CCP Fozzie then moved onto more pleasing things, briefly touching on the mining updates (which I am finding intriguing); the new ghost fitting option (useful, but as Fozzie pointed out – brilliant for new players unaware of the third party fitting tools), and the next round of balancing for T3 Destroyers (which he did not outline, but from what I’ve read elsewhere sounds reasonable).

CCP Larrikin then came out to talk a little about the new NPC and PVE.  The asteroid belt encounters / mining NPC were discussed with a bit of detail – how they react and will work together.  If CCP get it right, and apply it to many more areas, it could make for some very interesting game play.  To try and get players to be involved, the Haulers can carry strongboxes which can drop interesting loot.  Again for me though – the impact on standings is a killer.

CCP Seagull then returned and showed a short feature video for the Ascension expansion – which also reminded me about the Sunesis Destroyer and of course the Porpoise Industrial Command ships which I am looking forward to flying, the skin changes I have already mentioned above, a new EVE merchandise store (available November 15th), the new EVE Online Portal Mobile app (also available November 15th), changes to benefits for new players recruited via other players, and the possibility for Corporations to get in on that process in future.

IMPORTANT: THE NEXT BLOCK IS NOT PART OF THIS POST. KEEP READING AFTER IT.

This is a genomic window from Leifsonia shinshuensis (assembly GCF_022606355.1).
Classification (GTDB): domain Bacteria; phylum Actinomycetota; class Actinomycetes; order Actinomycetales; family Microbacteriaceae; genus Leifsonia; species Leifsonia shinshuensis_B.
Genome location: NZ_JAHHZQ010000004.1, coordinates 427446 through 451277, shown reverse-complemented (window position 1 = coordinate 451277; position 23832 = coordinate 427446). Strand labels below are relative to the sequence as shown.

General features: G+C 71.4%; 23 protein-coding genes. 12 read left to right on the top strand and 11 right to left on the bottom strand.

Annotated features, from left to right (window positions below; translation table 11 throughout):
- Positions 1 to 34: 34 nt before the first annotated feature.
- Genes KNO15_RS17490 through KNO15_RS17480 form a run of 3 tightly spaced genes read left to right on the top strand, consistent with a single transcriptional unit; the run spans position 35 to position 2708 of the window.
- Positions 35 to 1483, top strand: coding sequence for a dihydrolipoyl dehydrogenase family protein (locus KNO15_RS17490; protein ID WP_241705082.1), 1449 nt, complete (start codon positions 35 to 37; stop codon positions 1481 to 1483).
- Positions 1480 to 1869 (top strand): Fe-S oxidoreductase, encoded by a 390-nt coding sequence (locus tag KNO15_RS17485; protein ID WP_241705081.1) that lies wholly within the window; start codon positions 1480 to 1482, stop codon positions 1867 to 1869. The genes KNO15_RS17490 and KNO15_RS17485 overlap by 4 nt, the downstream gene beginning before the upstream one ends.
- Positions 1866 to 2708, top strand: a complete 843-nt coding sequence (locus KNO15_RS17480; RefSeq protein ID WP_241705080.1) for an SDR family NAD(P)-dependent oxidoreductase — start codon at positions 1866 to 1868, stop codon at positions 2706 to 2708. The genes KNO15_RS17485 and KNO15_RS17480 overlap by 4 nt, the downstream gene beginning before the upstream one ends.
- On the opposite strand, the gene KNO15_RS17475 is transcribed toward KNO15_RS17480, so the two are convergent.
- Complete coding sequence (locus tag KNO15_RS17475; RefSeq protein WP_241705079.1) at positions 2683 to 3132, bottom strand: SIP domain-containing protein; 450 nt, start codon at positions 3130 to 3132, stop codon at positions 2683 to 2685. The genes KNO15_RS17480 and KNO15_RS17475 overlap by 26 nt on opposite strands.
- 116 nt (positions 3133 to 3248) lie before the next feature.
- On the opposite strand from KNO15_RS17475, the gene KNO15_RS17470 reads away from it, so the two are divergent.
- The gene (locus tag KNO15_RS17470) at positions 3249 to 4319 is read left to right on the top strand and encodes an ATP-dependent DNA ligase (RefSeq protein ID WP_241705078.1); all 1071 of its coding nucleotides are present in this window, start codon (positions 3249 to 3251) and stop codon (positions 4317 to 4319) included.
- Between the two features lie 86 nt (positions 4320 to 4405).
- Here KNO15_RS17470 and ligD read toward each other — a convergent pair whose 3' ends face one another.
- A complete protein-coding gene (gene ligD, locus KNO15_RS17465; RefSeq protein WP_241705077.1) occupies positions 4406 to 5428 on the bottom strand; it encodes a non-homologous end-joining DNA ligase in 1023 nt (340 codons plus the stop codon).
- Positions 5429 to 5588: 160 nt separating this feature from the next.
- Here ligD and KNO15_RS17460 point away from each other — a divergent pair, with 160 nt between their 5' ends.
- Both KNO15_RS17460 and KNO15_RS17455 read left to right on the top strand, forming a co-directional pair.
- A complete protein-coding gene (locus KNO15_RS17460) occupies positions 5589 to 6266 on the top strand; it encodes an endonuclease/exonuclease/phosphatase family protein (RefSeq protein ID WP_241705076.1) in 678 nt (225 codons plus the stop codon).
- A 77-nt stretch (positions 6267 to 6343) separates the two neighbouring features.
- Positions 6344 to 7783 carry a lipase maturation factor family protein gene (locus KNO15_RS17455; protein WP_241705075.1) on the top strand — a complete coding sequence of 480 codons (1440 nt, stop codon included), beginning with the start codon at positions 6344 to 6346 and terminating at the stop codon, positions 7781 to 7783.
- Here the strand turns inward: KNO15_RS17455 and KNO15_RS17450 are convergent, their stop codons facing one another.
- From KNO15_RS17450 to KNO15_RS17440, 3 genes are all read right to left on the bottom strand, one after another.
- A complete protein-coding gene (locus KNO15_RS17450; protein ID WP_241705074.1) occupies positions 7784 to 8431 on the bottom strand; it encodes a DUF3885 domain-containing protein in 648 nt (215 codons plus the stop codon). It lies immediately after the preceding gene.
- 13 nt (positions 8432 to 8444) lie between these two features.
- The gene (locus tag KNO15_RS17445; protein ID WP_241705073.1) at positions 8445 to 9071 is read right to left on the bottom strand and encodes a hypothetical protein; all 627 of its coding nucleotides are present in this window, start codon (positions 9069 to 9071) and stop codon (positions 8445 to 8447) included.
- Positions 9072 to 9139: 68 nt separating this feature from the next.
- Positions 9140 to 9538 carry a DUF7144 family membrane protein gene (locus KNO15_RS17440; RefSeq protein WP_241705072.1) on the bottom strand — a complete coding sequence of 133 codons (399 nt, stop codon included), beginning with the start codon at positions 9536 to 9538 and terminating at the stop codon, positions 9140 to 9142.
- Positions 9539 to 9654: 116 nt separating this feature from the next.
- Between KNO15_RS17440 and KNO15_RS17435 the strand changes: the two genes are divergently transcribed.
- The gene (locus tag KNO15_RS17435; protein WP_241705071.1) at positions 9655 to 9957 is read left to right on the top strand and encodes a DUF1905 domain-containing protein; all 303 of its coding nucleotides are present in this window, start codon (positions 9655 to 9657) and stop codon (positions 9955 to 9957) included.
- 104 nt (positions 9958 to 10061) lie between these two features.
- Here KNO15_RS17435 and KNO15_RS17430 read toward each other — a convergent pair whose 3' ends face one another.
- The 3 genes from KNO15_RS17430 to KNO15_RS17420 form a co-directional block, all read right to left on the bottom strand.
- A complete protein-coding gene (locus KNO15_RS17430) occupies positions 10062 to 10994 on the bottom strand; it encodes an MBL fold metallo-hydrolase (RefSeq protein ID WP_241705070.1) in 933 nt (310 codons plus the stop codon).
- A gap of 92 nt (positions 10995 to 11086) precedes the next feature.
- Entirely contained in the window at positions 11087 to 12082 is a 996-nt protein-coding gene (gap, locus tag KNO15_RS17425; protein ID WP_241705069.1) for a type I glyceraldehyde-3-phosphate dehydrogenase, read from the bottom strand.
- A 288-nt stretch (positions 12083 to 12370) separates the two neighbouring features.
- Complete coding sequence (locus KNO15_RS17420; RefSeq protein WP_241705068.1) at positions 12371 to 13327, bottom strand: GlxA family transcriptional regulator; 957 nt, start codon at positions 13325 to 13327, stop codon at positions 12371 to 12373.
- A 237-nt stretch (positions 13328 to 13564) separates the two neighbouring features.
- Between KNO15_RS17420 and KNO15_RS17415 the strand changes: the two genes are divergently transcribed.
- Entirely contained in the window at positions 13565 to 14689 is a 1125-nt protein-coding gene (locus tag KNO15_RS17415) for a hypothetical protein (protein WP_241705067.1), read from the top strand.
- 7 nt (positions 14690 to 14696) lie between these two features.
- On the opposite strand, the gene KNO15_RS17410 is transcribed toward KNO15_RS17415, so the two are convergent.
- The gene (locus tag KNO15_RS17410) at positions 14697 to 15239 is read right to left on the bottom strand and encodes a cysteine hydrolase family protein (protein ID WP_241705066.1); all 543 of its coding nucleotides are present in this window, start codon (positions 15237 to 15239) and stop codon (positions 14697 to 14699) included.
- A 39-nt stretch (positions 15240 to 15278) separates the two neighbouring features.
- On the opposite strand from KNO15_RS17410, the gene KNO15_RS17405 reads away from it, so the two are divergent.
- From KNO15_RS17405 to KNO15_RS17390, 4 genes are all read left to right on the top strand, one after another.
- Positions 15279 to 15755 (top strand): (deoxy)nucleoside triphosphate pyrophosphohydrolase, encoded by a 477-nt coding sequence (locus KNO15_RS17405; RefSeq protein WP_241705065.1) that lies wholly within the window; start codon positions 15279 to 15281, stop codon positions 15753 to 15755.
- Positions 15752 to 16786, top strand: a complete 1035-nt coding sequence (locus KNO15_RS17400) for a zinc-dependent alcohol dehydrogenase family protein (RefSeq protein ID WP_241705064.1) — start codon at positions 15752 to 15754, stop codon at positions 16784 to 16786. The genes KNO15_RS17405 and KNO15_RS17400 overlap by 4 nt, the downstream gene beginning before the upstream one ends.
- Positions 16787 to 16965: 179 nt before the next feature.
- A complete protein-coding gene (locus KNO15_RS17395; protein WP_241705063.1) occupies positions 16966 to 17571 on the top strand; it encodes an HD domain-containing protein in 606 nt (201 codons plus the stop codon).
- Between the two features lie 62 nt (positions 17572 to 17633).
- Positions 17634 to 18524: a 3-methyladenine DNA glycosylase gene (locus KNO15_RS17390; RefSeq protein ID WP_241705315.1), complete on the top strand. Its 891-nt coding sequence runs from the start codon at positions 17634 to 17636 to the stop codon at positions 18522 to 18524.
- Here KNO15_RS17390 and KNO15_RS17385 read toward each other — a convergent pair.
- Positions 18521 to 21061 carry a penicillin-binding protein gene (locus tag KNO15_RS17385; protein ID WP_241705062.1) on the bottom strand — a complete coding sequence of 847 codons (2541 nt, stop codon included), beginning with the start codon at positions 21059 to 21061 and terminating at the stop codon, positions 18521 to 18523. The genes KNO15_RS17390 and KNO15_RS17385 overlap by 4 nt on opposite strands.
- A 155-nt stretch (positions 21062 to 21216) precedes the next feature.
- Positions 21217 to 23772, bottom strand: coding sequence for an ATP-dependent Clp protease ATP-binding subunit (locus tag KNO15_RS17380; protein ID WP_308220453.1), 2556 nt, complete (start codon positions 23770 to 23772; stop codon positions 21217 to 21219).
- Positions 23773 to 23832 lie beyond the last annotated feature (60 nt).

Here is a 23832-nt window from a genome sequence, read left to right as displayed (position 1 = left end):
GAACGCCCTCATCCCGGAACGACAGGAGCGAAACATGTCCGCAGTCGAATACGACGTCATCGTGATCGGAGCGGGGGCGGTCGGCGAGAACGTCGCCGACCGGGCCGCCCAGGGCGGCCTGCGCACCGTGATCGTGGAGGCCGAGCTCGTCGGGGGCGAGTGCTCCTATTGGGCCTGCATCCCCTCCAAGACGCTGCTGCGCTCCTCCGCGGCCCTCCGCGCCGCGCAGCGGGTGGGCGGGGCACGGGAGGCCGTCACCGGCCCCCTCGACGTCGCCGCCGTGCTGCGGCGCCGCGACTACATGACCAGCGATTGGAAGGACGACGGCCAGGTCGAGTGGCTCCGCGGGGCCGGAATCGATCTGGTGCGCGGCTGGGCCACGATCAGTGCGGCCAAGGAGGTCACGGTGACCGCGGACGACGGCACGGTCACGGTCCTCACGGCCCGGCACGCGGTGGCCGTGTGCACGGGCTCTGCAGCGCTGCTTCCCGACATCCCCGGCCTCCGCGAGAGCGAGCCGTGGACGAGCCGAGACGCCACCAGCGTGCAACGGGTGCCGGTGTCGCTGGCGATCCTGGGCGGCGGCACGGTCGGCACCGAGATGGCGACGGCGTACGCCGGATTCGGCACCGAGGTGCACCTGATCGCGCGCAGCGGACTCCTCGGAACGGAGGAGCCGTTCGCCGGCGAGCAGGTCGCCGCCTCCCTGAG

There is actually a lot of stuff in this release – although little that particularly enthuses me personally.  It was worth watching.  As an aside, I found the crowd to be a little more subdued that previous gatherings, but the yelling a little more obnoxious.